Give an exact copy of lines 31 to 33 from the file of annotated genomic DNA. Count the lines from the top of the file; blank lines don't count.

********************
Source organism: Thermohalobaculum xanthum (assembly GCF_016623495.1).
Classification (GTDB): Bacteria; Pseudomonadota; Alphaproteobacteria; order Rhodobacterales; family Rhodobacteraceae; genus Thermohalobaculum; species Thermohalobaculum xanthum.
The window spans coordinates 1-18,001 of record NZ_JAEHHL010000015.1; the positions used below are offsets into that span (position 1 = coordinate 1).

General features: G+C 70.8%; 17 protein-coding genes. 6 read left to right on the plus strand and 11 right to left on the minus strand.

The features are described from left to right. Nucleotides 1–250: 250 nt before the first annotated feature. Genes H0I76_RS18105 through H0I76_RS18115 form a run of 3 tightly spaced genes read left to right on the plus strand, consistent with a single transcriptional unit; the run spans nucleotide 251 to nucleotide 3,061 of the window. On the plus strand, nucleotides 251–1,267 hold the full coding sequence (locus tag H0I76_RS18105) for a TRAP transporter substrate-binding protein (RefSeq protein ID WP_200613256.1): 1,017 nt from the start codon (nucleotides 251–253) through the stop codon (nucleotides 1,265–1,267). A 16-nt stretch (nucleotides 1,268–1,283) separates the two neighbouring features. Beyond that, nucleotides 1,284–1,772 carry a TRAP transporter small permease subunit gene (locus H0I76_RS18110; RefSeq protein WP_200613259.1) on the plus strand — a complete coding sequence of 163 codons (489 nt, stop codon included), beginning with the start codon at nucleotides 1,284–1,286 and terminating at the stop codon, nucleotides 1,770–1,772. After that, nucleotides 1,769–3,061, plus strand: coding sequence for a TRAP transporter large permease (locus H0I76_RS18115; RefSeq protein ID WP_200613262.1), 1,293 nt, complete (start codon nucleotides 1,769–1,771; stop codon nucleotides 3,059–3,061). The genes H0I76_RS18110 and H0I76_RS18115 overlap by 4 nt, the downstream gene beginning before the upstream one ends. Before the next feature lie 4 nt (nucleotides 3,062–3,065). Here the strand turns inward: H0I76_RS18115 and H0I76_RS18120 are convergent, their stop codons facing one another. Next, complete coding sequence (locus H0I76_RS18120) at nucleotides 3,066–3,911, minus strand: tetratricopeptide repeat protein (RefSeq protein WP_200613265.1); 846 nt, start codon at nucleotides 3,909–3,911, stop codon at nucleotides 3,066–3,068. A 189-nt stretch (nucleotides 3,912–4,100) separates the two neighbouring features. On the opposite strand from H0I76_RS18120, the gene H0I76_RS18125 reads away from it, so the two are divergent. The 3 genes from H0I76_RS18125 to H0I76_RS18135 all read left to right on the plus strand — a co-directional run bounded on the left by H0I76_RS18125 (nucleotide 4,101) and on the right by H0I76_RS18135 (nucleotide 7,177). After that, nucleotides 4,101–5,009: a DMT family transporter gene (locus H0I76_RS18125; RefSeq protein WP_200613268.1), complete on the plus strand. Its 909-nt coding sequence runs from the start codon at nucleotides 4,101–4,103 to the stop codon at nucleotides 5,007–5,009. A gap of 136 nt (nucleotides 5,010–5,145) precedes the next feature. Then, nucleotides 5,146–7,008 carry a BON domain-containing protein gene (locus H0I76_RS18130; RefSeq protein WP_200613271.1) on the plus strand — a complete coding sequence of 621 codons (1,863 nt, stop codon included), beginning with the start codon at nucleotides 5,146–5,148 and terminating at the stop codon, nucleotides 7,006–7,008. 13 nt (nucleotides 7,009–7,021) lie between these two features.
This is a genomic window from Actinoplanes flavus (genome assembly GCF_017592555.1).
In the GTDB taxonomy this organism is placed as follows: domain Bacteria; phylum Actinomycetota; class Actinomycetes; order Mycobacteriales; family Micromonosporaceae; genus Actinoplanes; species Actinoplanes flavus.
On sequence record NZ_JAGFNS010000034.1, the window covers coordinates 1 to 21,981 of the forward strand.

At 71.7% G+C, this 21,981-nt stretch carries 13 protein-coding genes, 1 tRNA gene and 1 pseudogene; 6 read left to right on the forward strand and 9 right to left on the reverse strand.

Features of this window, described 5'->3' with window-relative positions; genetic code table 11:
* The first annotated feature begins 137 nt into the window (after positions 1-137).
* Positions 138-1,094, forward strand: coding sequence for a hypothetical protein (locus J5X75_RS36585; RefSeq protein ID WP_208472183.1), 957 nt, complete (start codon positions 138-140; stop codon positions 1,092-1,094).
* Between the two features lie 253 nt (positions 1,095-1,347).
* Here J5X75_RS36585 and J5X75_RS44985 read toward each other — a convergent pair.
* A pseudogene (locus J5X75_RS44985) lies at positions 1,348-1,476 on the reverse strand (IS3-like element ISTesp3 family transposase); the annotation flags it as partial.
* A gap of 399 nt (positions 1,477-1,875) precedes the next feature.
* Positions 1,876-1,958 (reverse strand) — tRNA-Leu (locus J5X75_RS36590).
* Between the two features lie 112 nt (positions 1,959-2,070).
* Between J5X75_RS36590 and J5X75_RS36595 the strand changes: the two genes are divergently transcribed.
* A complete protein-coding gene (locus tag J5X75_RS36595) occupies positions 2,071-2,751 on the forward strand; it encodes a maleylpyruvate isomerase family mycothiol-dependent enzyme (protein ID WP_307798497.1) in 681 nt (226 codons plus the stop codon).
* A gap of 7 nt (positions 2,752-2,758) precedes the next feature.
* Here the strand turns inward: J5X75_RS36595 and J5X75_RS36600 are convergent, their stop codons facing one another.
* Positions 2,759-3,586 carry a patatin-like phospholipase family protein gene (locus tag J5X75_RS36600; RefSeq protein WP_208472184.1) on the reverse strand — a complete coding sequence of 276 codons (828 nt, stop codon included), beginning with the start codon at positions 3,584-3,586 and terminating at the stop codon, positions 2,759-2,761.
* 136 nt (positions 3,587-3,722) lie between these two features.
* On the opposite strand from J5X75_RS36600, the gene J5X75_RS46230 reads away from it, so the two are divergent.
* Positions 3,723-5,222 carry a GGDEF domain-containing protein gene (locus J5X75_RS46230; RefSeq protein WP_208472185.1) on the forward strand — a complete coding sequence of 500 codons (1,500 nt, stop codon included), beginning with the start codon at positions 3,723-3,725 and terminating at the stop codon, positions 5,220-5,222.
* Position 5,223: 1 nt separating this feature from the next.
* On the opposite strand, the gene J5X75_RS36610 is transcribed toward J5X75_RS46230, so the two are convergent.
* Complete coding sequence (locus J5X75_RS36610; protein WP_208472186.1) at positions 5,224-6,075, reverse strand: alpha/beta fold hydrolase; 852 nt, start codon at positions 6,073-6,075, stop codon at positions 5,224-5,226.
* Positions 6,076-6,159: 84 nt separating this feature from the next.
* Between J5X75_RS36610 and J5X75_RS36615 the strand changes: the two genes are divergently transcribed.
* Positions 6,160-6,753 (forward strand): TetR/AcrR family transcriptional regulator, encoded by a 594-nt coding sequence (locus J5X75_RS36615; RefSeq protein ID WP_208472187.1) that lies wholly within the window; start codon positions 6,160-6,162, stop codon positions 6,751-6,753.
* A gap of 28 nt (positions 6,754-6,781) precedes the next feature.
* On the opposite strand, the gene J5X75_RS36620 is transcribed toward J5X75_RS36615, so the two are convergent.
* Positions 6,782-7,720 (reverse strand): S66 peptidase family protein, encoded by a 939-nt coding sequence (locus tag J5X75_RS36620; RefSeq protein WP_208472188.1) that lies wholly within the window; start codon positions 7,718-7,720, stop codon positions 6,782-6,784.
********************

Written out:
* Between J5X75_RS36610 and J5X75_RS36615 the strand changes: the two genes are divergently transcribed.
* Positions 6,160-6,753 (forward strand): TetR/AcrR family transcriptional regulator, encoded by a 594-nt coding sequence (locus J5X75_RS36615; RefSeq protein ID WP_208472187.1) that lies wholly within the window; start codon positions 6,160-6,162, stop codon positions 6,751-6,753.
* A gap of 28 nt (positions 6,754-6,781) precedes the next feature.